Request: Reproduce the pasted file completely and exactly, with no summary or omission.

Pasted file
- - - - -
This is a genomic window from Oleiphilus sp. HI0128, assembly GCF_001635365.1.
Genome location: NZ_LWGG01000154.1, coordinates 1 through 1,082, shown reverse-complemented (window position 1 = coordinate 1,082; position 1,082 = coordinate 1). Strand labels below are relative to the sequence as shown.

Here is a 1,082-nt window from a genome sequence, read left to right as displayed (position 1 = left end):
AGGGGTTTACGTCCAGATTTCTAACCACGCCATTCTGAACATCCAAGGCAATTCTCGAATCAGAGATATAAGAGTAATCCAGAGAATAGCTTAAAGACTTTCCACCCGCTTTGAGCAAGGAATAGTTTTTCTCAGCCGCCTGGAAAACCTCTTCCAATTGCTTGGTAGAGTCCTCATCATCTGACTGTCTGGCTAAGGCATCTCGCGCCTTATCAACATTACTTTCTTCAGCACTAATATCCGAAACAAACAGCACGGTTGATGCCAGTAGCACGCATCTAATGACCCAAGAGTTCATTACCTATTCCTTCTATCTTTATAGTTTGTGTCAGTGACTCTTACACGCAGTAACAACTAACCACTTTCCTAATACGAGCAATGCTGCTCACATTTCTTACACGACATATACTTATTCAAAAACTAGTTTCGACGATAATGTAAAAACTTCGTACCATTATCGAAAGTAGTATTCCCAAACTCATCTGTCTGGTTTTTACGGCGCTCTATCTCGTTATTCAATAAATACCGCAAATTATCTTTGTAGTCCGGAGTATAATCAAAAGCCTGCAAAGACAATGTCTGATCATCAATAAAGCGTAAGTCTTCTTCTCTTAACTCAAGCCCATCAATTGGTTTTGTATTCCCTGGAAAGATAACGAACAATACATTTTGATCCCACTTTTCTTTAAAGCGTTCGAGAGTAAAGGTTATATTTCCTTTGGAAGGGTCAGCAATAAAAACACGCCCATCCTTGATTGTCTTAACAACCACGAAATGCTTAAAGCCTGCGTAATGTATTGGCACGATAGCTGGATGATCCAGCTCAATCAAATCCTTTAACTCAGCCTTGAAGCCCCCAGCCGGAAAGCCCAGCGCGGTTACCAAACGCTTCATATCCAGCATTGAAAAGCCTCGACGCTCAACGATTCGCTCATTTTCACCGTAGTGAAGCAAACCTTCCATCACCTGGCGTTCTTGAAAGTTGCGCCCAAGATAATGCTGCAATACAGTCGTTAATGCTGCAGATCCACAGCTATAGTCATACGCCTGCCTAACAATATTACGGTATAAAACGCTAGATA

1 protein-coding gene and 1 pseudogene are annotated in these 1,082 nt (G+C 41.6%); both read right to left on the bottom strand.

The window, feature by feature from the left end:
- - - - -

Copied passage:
This is a genomic window from Oleiphilus sp. HI0128, assembly GCF_001635365.1.
Genome location: NZ_LWGG01000154.1, coordinates 1 through 1,082, shown reverse-complemented (window position 1 = coordinate 1,082; position 1,082 = coordinate 1). Strand labels below are relative to the sequence as shown.

Here is a 1,082-nt window from a genome sequence, read left to right as displayed (position 1 = left end):
AGGGGTTTACGTCCAGATTTCTAACCACGCCATTCTGAACATCCAAGGCAATTCTCGAATCAGAGATATAAGAGTAATCCAGAGAATAGCTTAAAGACTTTCCACCCGCTTTGAGCAAGGAATAGTTTTTCTCAGCCGCCTGGAAAACCTCTTCCAATTGCTTGGTAGAGTCCTCATCATCTGACTGTCTGGCTAAGGCATCTCGCGCCTTATCAACATTACTTTCTTCAGCACTAATATCCGAAACAAACAGCACGGTTGATGCCAGTAGCACGCATCTAATGACCCAAGAGTTCATTACCTATTCCTTCTATCTTTATAGTTTGTGTCAGTGACTCTTACACGCAGTAACAACTAACCACTTTCCTAATACGAGCAATGCTGCTCACATTTCTTACACGACATATACTTATTCAAAAACTAGTTTCGACGATAATGTAAAAACTTCGTACCATTATCGAAAGTAGTATTCCCAAACTCATCTGTCTGGTTTTTACGGCGCTCTATCTCGTTATTCAATAAATACCGCAAATTATCTTTGTAGTCCGGAGTATAATCAAAAGCCTGCAAAGACAATGTCTGATCATCAATAAAGCGTAAGTCTTCTTCTCTTAACTCAAGCCCATCAATTGGTTTTGTATTCCCTGGAAAGATAACGAACAATACATTTTGATCCCACTTTTCTTTAAAGCGTTCGAGAGTAAAGGTTATATTTCCTTTGGAAGGGTCAGCAATAAAAACACGCCCATCCTTGATTGTCTTAACAACCACGAAATGCTTAAAGCCTGCGTAATGTATTGGCACGATAGCTGGATGATCCAGCTCAATCAAATCCTTTAACTCAGCCTTGAAGCCCCCAGCCGGAAAGCCCAGCGCGGTTACCAAACGCTTCATATCCAGCATTGAAAAGCCTCGACGCTCAACGATTCGCTCATTTTCACCGTAGTGAAGCAAACCTTCCATCACCTGGCGTTCTTGAAAGTTGCGCCCAAGATAATGCTGCAATACAGTCGTTAATGCTGCAGATCCACAGCTATAGTCATACGCCTGCCTAACAATATTACGGTATAAAACGCTAGATA

1 protein-coding gene and 1 pseudogene are annotated in these 1,082 nt (G+C 41.6%); both read right to left on the bottom strand.

The window, feature by feature from the left end: